Before New Ban, the Prevalence of Surprise Bills

This chart shows how the prevalence of surprise bills varies by condition.

New federal protections that took effect Jan. 1 will bar insured patients from receiving surprise medical bills when they unexpectedly receive care from an out-of-network provider.

These bills have been a major concern for Americans for years. About 1 in 5 emergency visits and about 1 in 6 inpatient admissions at in-network facilities result in an out of network charge, putting patients at risk of a surprise bill, and the prevalence of surprise bills varies by condition, we have found.

More than any other type of hospitalizations, surgery admissions are more likely to result in an out-of-network charge (21%), followed by admissions for mental health and/or substance abuse (20%). Nearly a quarter (23%) of inpatient admissions for heart attacks resulted in an out-of-network bill, and 21% of women undergoing mastectomiess had an out-of-network charge.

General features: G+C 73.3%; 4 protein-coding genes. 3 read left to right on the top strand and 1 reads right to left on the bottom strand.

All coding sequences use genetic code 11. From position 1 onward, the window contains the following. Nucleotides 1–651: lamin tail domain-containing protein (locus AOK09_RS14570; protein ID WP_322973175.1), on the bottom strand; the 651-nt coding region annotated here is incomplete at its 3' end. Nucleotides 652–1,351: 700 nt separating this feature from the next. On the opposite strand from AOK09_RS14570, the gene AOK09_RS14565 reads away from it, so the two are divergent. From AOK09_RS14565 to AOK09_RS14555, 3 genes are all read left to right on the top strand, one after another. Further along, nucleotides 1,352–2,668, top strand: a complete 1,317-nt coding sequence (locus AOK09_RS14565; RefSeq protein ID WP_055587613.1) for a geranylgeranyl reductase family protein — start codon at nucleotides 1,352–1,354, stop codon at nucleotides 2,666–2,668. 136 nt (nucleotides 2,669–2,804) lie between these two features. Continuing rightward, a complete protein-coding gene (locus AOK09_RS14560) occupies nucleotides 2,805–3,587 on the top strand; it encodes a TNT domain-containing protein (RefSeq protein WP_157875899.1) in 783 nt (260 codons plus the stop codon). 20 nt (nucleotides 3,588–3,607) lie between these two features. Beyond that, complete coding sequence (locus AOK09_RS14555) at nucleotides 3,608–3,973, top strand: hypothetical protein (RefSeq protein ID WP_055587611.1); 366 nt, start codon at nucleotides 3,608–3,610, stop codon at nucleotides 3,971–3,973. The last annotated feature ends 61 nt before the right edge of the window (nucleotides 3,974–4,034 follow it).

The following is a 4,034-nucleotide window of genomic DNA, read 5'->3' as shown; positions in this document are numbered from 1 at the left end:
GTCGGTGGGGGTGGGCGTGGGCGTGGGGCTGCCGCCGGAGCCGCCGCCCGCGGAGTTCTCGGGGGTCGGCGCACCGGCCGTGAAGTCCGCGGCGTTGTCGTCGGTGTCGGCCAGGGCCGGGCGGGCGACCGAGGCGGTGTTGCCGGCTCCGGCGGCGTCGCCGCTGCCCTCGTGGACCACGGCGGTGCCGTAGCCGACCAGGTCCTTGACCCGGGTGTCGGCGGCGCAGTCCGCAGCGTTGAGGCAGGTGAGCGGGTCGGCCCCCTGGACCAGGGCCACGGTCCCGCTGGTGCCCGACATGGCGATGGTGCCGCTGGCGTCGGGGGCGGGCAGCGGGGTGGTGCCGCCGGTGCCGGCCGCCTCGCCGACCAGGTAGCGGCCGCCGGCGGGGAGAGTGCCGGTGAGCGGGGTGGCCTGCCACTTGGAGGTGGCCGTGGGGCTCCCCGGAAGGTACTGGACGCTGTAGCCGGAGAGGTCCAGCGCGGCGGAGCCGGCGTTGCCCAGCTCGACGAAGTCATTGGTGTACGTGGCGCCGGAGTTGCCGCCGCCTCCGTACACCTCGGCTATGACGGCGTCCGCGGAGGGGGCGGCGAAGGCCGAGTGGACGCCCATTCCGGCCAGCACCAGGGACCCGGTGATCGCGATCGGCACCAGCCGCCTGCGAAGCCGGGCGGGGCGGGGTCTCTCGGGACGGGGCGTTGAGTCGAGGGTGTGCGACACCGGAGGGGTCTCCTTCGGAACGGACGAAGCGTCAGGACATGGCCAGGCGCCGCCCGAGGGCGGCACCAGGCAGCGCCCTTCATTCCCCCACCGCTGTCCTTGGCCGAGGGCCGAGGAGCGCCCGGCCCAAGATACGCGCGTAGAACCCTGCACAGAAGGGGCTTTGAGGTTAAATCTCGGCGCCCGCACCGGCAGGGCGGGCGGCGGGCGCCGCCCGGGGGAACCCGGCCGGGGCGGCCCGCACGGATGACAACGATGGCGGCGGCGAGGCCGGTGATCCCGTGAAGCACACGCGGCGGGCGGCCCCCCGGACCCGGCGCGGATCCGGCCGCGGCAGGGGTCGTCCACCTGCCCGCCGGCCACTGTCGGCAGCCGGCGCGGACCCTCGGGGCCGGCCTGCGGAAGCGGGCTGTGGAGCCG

Even if there’s widespread compliance with the new protections under the No Surprises Act, problems with surprise bills could still arise each year. Consumers should be aware of the new protections and know how to seek out help if they have improperly received a surprise bill.



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